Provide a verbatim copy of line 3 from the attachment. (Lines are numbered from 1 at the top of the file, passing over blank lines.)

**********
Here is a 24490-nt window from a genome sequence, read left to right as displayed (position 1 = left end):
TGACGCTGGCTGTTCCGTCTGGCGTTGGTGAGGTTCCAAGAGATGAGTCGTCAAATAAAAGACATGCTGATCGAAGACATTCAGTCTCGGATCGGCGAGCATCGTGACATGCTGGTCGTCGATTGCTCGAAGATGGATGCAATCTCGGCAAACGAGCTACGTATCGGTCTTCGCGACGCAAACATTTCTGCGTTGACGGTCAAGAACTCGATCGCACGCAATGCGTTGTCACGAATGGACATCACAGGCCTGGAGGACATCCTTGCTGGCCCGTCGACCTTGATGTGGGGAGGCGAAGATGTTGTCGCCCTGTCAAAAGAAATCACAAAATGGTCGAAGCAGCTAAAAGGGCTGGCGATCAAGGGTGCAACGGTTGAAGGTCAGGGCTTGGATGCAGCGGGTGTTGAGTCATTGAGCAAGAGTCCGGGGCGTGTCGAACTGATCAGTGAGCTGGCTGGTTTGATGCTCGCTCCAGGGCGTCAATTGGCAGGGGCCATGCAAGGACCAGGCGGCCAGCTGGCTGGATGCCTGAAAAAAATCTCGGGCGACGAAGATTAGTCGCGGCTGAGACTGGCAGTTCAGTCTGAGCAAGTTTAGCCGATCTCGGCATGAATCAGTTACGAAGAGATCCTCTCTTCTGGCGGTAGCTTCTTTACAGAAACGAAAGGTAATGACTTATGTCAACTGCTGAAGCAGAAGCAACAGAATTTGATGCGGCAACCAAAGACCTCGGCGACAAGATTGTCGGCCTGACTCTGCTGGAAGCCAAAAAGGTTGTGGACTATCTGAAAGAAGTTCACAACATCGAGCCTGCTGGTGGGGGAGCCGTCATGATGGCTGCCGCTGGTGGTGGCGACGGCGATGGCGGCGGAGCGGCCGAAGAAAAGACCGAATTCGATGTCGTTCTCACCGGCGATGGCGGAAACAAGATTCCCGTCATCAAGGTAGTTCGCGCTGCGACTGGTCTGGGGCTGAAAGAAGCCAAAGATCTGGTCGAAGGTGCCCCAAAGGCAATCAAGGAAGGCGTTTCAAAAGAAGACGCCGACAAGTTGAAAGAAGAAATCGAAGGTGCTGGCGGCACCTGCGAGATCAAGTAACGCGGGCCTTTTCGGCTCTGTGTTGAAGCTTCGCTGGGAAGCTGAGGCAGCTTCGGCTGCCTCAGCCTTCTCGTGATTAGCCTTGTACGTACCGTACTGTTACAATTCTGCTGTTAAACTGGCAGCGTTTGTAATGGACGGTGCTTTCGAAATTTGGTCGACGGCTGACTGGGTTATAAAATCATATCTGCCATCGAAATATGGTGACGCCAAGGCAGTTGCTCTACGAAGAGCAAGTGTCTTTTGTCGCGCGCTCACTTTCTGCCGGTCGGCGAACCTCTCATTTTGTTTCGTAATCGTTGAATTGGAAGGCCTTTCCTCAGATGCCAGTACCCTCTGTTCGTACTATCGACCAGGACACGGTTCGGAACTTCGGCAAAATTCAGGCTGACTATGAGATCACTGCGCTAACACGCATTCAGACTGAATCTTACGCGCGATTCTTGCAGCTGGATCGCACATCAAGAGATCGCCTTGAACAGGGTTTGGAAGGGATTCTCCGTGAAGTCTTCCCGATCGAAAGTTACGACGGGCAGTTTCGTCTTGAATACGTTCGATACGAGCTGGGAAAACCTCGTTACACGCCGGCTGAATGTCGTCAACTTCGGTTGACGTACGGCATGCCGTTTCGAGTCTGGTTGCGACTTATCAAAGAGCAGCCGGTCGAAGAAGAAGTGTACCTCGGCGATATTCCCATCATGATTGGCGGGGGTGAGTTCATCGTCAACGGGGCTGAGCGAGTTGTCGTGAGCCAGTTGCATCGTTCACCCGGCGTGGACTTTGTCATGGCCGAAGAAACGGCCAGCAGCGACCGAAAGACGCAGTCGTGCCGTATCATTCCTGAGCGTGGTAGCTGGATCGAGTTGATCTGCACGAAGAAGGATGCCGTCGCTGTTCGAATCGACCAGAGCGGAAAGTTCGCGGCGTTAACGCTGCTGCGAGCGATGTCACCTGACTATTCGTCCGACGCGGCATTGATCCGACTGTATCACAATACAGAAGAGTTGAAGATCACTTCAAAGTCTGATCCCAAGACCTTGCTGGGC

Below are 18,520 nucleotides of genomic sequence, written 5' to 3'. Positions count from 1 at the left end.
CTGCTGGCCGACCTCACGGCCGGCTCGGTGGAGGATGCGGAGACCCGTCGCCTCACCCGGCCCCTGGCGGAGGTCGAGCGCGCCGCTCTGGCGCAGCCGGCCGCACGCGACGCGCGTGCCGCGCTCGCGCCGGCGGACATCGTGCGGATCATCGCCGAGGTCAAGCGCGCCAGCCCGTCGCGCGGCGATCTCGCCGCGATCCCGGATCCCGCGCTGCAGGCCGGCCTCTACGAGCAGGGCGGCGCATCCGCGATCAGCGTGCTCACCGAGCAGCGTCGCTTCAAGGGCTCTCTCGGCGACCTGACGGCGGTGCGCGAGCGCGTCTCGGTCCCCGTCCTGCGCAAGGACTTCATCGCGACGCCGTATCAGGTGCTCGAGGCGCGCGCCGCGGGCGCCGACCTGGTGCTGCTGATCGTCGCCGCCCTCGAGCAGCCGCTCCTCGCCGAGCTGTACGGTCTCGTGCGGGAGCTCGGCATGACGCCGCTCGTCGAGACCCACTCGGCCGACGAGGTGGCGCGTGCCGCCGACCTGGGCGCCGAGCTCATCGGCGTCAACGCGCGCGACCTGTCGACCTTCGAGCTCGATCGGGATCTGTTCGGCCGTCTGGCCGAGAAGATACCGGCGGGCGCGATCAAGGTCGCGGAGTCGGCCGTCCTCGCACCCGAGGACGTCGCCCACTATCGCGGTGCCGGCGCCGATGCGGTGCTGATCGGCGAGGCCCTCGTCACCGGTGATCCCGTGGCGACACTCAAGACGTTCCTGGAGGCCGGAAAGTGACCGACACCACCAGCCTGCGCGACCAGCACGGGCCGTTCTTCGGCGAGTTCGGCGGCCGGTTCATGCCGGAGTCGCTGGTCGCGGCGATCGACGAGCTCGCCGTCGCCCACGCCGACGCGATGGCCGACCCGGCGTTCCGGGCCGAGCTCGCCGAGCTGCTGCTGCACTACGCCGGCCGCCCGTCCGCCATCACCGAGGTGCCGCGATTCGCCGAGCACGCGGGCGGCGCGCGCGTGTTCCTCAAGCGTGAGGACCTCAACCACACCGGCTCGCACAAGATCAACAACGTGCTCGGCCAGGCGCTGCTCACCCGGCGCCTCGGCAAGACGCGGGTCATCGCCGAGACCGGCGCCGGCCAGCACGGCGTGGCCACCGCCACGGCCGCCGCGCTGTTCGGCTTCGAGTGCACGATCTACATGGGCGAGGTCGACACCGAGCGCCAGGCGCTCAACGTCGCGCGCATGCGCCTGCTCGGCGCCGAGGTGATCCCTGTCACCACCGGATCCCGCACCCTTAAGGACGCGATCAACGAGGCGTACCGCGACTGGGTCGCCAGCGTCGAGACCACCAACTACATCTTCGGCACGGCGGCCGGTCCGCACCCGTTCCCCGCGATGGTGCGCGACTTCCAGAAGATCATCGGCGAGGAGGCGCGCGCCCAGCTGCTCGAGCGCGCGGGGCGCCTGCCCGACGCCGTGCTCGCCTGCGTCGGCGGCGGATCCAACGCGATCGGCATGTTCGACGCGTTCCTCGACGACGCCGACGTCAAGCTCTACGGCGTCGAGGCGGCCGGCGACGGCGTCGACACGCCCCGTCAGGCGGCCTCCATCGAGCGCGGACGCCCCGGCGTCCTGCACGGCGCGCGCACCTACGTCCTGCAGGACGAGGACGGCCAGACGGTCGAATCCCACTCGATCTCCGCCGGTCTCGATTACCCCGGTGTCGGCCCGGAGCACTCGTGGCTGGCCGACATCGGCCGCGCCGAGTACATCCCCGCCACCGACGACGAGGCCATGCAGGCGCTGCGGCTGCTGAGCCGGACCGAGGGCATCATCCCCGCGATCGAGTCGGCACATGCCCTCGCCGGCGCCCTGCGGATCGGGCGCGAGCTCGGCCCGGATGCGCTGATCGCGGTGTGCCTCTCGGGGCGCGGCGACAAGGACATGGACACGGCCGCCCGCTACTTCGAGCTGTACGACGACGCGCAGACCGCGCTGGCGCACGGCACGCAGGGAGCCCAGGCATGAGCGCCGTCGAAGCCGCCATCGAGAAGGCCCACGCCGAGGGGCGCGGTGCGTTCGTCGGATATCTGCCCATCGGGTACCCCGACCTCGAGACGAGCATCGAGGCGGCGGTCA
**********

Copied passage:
Below are 18,520 nucleotides of genomic sequence, written 5' to 3'. Positions count from 1 at the left end.